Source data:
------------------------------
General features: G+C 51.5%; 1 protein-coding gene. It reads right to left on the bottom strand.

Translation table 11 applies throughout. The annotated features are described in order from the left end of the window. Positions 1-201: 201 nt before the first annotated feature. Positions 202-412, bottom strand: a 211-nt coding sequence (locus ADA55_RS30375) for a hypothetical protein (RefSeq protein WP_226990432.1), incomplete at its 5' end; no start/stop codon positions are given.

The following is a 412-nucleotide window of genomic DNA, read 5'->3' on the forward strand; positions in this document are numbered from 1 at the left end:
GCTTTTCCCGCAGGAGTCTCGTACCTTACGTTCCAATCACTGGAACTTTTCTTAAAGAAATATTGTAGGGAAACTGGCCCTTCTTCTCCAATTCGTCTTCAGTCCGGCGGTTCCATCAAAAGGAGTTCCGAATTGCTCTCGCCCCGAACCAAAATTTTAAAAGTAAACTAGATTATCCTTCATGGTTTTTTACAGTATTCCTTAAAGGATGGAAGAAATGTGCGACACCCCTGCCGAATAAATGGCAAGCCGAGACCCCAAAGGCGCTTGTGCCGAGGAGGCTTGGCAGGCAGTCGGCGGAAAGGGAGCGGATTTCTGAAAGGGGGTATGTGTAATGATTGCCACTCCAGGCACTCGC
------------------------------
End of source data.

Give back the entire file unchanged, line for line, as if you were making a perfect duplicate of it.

General features: G+C 51.5%; 1 protein-coding gene. It reads right to left on the bottom strand.

Translation table 11 applies throughout. The annotated features are described in order from the left end of the window. Positions 1-201: 201 nt before the first annotated feature. Positions 202-412, bottom strand: a 211-nt coding sequence (locus ADA55_RS30375) for a hypothetical protein (RefSeq protein WP_226990432.1), incomplete at its 5' end; no start/stop codon positions are given.

The following is a 412-nucleotide window of genomic DNA, read 5'->3' on the forward strand; positions in this document are numbered from 1 at the left end:
GCTTTTCCCGCAGGAGTCTCGTACCTTACGTTCCAATCACTGGAACTTTTCTTAAAGAAATATTGTAGGGAAACTGGCCCTTCTTCTCCAATTCGTCTTCAGTCCGGCGGTTCCATCAAAAGGAGTTCCGAATTGCTCTCGCCCCGAACCAAAATTTTAAAAGTAAACTAGATTATCCTTCATGGTTTTTTACAGTATTCCTTAAAGGATGGAAGAAATGTGCGACACCCCTGCCGAATAAATGGCAAGCCGAGACCCCAAAGGCGCTTGTGCCGAGGAGGCTTGGCAGGCAGTCGGCGGAAAGGGAGCGGATTTCTGAAAGGGGGTATGTGTAATGATTGCCACTCCAGGCACTCGC